Call (920) 969-1768 for an Appointment

119 E Bell Street, Neenah, Wi 54956

For the safety and welfare of our patients and staff we ask that patients showing signs and symptoms of cough, fever, flu-like symptoms or shortness of breath will not be permitted in our office. Please request an appointment/reschedule using the patient portal/Healow mobile app. You may also call 920-969-1768 but please note there may be long hold times. We kindly ask that you contact your PCP and/or government health official. Up to date COVID-19 can be found on the CDC web site.

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Lung Function Testing (Spirometry)

Pulmonary function testing measures how well you are breathing. Spirometry is one type of pulmonary function test which can be performed in our clinic. There are other types of pulmonary function tests that can be ordered if needed. Spirometry is a simple test to measure how much (volume) and how fast (flow) you can move air into and out of your lungs.

Why test my lung function?

Through routine spirometry, lung diseases can often be diagnosed in the early stages when treatment is most effective. Once a lung disease is diagnosed and treated, routine spirometry tests can monitor changes in lung functions with specific treatment and over time. This will help your doctor find the best treatment plan for you.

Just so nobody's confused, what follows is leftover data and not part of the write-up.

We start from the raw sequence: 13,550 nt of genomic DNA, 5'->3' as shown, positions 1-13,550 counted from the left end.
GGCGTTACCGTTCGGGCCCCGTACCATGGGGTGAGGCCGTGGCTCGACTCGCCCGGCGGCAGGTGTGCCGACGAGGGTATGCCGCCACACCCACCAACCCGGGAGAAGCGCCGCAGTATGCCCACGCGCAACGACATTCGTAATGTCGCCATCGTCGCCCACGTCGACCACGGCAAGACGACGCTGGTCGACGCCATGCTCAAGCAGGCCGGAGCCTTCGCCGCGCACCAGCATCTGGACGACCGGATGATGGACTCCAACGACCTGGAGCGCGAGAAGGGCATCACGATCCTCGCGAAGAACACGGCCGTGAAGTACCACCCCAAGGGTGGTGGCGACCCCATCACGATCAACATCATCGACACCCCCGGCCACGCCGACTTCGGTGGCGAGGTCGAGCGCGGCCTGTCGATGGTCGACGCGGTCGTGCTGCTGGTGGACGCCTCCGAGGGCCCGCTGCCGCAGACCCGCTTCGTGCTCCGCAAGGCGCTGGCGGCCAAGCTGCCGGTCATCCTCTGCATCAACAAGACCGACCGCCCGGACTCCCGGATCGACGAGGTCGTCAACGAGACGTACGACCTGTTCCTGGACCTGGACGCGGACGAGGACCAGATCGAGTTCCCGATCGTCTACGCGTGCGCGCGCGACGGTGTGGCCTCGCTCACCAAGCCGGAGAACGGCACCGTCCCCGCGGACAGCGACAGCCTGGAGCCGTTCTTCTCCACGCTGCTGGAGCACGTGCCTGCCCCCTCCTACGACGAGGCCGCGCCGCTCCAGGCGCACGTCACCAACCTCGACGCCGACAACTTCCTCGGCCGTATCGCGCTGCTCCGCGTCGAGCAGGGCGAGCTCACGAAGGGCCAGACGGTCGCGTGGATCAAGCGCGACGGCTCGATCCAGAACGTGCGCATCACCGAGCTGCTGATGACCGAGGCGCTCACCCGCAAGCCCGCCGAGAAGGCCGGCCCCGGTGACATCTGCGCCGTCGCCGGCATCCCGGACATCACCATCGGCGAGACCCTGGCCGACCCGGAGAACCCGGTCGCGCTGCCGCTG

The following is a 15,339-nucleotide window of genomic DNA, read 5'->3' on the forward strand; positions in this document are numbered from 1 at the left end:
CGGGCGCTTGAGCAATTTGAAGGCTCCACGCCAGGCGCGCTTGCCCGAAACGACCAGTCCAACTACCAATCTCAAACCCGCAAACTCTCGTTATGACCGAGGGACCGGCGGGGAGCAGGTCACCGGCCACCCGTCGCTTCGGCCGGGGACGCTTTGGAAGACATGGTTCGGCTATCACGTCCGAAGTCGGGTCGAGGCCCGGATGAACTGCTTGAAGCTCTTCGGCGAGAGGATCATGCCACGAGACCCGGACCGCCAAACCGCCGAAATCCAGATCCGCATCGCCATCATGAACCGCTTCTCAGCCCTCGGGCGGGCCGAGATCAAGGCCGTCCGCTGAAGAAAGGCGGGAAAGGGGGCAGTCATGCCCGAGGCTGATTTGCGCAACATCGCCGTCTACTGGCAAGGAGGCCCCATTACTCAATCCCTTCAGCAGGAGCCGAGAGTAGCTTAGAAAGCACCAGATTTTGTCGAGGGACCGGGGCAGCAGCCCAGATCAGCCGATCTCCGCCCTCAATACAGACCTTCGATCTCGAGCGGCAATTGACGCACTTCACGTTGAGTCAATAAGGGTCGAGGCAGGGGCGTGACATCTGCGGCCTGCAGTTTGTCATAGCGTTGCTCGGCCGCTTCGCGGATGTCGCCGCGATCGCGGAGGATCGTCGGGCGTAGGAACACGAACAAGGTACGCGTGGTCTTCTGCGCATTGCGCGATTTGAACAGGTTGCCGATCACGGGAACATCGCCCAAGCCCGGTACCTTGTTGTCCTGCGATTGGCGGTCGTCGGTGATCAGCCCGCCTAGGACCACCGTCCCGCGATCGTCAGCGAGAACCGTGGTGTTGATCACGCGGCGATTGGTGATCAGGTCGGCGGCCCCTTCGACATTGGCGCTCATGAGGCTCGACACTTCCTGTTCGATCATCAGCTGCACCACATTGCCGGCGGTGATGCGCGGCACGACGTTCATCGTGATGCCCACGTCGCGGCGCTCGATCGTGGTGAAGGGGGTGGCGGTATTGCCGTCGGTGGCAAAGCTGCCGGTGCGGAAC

What happens during the spirometry test?

You will be instructed in clinic how to perform spirometry. Basically, you will take in a deep breath and blow into a mouthpiece attached to the spirometer and computer. You will blow out as hard and as fast as you can until your lungs feel absolutely empty. You will be asked to repeat the test several more times until there are two to three good efforts. You will be coached and encouraged to do your best during the test. A good effort during the test is important to get accurate results.

The spirometry program on the computer calculates and graphs the results. The results demonstrate a person's air flow rates or the volume forced out within the first second. This is the Forced Expiratory Volume in the first second (FEV1). This indicates whether or not there is airway obstruction. Spirometry also records the total volume of air forced out of the lungs. This is the Forced Vital Capacity (FVC). The percentage of the FVC exhaled in the first second (FEV1) is also calculated with spirometry. This is the FEV1/FVC. While these are the main results we look at, there is other information to be gained through spirometry. Dr. Mjaanes will review the spirometry results, discuss these in clinic with you and determine the best treatment for you.